UN Puts Cost Of Syrian War Destruction At Nearly $400 Billion

A group of United Nations experts have produced a figure which puts a price tag on seven years of war in Syria in terms of overall destruction to the country: nearly $400 billion.

The UN just concluded a two day meeting of over 50 Syrian and international experts in Lebanon who met under the aegis of the Economic and Social Commission for Western Asia (ESCWA).

According to the AFP, the group of economic analysts concluded that the “volume of destruction in physical capital and its sectoral distribution” is estimated at more than $388 billion (334 billion euros).

Image via Al Shahid

The ESCWA experts added that the figure does not include “human losses resulting from deaths or the loss of human competences and skilled labor due to displacement, which were considered the most important enablers of the Syrian economy.” The group said it will produce a full final report of its findings later in September.

Though over half of Syria’s pre-war population either fled the country or was internally displaced, according to most estimates, since last year there’s been a number of reports suggesting a significant surge in refugees and displaced persons actually returning to their homes to rebuild.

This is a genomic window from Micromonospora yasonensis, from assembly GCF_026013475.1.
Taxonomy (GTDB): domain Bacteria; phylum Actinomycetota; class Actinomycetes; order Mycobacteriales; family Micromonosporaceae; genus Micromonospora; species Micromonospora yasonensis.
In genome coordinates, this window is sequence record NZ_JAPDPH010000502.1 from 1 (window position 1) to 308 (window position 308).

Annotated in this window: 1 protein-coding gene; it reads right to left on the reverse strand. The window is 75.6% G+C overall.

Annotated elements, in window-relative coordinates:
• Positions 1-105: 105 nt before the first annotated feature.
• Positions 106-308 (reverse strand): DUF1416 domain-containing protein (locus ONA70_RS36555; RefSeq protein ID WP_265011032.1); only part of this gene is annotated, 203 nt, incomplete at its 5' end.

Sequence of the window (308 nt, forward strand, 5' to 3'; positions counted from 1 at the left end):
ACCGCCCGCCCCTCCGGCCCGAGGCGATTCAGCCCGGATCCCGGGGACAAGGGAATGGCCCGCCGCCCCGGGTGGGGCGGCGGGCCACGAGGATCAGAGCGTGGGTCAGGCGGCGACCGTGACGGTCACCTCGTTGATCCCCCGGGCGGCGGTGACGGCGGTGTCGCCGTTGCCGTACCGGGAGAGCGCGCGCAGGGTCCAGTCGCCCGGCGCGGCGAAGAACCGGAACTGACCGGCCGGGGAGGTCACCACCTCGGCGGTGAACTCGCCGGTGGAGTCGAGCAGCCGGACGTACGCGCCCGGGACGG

Just prior to the beginning of the 2011 unrest, Syria was a fast-growing, lower-middle-income country with an average annual GDP growth of 4.3%; but a major study produced six years into the war by the World Bank, entitled The Toll of War: The Economic and Social Consequences of the Conflict in Syria, found that by 2017 Syria’s GDP had con­tracted by an estimated 63%, amounting to a cumu­lative loss of $226 billion, about four times the 2010 GDP, the World Bank report found.

Chart numbers based on 2017 World Bank Study

You will find more infographics at Statista

The final ESCWA report is expected to take into account these and other economic loss figures from throughout the war.

Journalist for the watchdog media group FAIR, Ben Norton, said the new UN ESCWA report underscores that economic warfare was a key element to external plans for regime change.

Norton said, “one of the intended effects of the international war on Syria: the US, UK, Saudi Arabia, Turkey, and Qatar weren’t able to overthrow the Syrian government, but they were able to bleed the country of c. $400 billion.” He added, “And it’s the people who suffer.”

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